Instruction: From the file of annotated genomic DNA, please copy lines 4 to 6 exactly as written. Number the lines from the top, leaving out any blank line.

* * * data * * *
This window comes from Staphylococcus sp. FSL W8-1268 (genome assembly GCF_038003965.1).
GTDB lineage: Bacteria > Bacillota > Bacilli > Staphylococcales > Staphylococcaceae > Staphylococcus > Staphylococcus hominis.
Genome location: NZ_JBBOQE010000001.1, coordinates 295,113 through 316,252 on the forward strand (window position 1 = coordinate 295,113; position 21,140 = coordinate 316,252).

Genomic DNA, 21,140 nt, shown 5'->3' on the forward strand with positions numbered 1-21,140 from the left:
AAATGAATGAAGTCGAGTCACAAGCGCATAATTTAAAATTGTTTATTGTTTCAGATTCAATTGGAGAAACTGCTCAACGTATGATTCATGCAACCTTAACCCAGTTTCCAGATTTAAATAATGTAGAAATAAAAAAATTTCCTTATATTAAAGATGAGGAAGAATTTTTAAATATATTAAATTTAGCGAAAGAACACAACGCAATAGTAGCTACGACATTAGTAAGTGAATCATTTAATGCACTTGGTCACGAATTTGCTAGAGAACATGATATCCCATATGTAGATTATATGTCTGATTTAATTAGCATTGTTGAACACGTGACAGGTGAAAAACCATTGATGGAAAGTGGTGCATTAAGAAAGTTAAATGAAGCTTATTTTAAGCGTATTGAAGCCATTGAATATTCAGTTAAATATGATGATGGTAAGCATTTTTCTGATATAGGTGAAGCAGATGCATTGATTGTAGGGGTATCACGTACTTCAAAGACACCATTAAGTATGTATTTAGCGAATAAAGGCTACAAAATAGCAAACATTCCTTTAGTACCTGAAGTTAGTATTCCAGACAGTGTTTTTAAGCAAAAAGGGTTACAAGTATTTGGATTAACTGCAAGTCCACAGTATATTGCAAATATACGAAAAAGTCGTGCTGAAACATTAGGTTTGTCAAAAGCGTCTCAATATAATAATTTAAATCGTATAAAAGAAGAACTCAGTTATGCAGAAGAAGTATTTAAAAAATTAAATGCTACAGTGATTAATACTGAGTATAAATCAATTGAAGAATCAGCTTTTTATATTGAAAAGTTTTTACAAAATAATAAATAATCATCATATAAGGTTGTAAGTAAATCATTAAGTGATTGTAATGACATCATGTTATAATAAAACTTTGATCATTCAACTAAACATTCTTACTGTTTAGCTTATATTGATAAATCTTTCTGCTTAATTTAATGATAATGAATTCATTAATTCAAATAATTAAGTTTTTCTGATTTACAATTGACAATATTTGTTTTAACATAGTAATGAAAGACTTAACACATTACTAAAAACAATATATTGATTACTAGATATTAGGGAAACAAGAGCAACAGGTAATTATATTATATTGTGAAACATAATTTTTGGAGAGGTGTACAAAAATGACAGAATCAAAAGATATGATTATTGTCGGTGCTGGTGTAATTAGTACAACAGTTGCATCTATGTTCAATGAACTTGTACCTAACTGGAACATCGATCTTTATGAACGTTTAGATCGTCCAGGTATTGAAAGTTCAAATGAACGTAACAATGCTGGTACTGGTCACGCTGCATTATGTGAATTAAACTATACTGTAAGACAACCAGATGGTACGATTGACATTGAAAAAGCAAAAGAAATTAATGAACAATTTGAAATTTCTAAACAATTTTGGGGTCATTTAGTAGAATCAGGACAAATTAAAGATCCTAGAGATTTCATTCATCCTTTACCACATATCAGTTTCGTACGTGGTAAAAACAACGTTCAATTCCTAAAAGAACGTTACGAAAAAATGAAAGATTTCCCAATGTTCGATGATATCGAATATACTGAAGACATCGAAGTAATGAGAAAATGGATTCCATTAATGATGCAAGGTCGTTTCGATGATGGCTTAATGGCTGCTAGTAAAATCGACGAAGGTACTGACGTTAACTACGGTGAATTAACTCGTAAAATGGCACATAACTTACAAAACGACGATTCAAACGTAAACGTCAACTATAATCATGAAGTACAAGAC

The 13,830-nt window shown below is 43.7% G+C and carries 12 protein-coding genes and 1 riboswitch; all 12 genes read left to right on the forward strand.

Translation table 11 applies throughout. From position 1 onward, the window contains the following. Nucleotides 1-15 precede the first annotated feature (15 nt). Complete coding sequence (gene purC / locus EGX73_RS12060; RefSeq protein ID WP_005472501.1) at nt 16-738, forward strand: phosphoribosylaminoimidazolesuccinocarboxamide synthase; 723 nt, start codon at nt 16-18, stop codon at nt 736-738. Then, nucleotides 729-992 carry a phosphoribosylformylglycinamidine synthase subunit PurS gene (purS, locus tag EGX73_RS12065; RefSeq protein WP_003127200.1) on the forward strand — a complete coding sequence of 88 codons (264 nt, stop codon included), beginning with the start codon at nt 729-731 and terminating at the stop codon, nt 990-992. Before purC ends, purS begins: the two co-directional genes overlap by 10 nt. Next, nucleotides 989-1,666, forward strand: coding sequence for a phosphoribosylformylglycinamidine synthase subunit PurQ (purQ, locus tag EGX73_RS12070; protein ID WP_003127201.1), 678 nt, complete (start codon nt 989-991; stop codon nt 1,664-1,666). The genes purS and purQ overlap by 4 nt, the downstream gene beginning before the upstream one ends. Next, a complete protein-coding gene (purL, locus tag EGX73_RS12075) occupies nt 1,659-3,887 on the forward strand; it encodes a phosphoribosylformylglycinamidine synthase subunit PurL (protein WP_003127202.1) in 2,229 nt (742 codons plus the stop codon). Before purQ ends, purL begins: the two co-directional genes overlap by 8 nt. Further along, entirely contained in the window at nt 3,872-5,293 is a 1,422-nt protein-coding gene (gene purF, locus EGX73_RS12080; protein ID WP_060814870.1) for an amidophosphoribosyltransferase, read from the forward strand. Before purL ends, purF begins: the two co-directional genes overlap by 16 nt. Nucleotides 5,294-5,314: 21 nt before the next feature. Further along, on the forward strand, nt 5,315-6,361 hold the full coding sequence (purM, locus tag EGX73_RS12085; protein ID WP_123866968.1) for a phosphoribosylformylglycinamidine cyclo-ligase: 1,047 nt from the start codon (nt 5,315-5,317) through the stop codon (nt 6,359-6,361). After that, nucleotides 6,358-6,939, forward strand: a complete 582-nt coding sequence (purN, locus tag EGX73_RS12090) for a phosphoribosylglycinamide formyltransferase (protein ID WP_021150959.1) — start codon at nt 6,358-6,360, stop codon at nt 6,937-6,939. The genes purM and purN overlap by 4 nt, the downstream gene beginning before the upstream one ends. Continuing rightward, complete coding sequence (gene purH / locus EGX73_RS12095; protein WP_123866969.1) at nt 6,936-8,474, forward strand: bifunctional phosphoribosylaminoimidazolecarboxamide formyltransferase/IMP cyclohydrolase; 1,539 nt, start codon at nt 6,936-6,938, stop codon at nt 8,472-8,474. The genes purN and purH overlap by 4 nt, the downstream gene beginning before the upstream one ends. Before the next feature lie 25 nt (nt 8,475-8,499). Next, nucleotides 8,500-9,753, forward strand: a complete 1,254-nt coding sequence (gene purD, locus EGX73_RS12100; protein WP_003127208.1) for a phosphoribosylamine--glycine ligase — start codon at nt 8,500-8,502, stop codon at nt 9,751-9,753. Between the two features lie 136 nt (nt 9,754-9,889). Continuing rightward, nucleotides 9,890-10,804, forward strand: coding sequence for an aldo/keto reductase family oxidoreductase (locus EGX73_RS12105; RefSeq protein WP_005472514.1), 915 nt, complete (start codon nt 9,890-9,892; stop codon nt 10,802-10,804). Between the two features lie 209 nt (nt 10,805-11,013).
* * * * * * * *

Genomic DNA, 21,140 nt, shown 5'->3' on the forward strand with positions numbered 1-21,140 from the left:
AAATGAATGAAGTCGAGTCACAAGCGCATAATTTAAAATTGTTTATTGTTTCAGATTCAATTGGAGAAACTGCTCAACGTATGATTCATGCAACCTTAACCCAGTTTCCAGATTTAAATAATGTAGAAATAAAAAAATTTCCTTATATTAAAGATGAGGAAGAATTTTTAAATATATTAAATTTAGCGAAAGAACACAACGCAATAGTAGCTACGACATTAGTAAGTGAATCATTTAATGCACTTGGTCACGAATTTGCTAGAGAACATGATATCCCATATGTAGATTATATGTCTGATTTAATTAGCATTGTTGAACACGTGACAGGTGAAAAACCATTGATGGAAAGTGGTGCATTAAGAAAGTTAAATGAAGCTTATTTTAAGCGTATTGAAGCCATTGAATATTCAGTTAAATATGATGATGGTAAGCATTTTTCTGATATAGGTGAAGCAGATGCATTGATTGTAGGGGTATCACGTACTTCAAAGACACCATTAAGTATGTATTTAGCGAATAAAGGCTACAAAATAGCAAACATTCCTTTAGTACCTGAAGTTAGTATTCCAGACAGTGTTTTTAAGCAAAAAGGGTTACAAGTATTTGGATTAACTGCAAGTCCACAGTATATTGCAAATATACGAAAAAGTCGTGCTGAAACATTAGGTTTGTCAAAAGCGTCTCAATATAATAATTTAAATCGTATAAAAGAAGAACTCAGTTATGCAGAAGAAGTATTTAAAAAATTAAATGCTACAGTGATTAATACTGAGTATAAATCAATTGAAGAATCAGCTTTTTATATTGAAAAGTTTTTACAAAATAATAAATAATCATCATATAAGGTTGTAAGTAAATCATTAAGTGATTGTAATGACATCATGTTATAATAAAACTTTGATCATTCAACTAAACATTCTTACTGTTTAGCTTATATTGATAAATCTTTCTGCTTAATTTAATGATAATGAATTCATTAATTCAAATAATTAAGTTTTTCTGATTTACAATTGACAATATTTGTTTTAACATAGTAATGAAAGACTTAACACATTACTAAAAACAATATATTGATTACTAGATATTAGGGAAACAAGAGCAACAGGTAATTATATTATATTGTGAAACATAATTTTTGGAGAGGTGTACAAAAATGACAGAATCAAAAGATATGATTATTGTCGGTGCTGGTGTAATTAGTACAACAGTTGCATCTATGTTCAATGAACTTGTACCTAACTGGAACATCGATCTTTATGAACGTTTAGATCGTCCAGGTATTGAAAGTTCAAATGAACGTAACAATGCTGGTACTGGTCACGCTGCATTATGTGAATTAAACTATACTGTAAGACAACCAGATGGTACGATTGACATTGAAAAAGCAAAAGAAATTAATGAACAATTTGAAATTTCTAAACAATTTTGGGGTCATTTAGTAGAATCAGGACAAATTAAAGATCCTAGAGATTTCATTCATCCTTTACCACATATCAGTTTCGTACGTGGTAAAAACAACGTTCAATTCCTAAAAGAACGTTACGAAAAAATGAAAGATTTCCCAATGTTCGATGATATCGAATATACTGAAGACATCGAAGTAATGAGAAAATGGATTCCATTAATGATGCAAGGTCGTTTCGATGATGGCTTAATGGCTGCTAGTAAAATCGACGAAGGTACTGACGTTAACTACGGTGAATTAACTCGTAAAATGGCACATAACTTACAAAACGACGATTCAAACGTAAACGTCAACTATAATCATGAAGTACAAGAC

The 13,830-nt window shown below is 43.7% G+C and carries 12 protein-coding genes and 1 riboswitch; all 12 genes read left to right on the forward strand.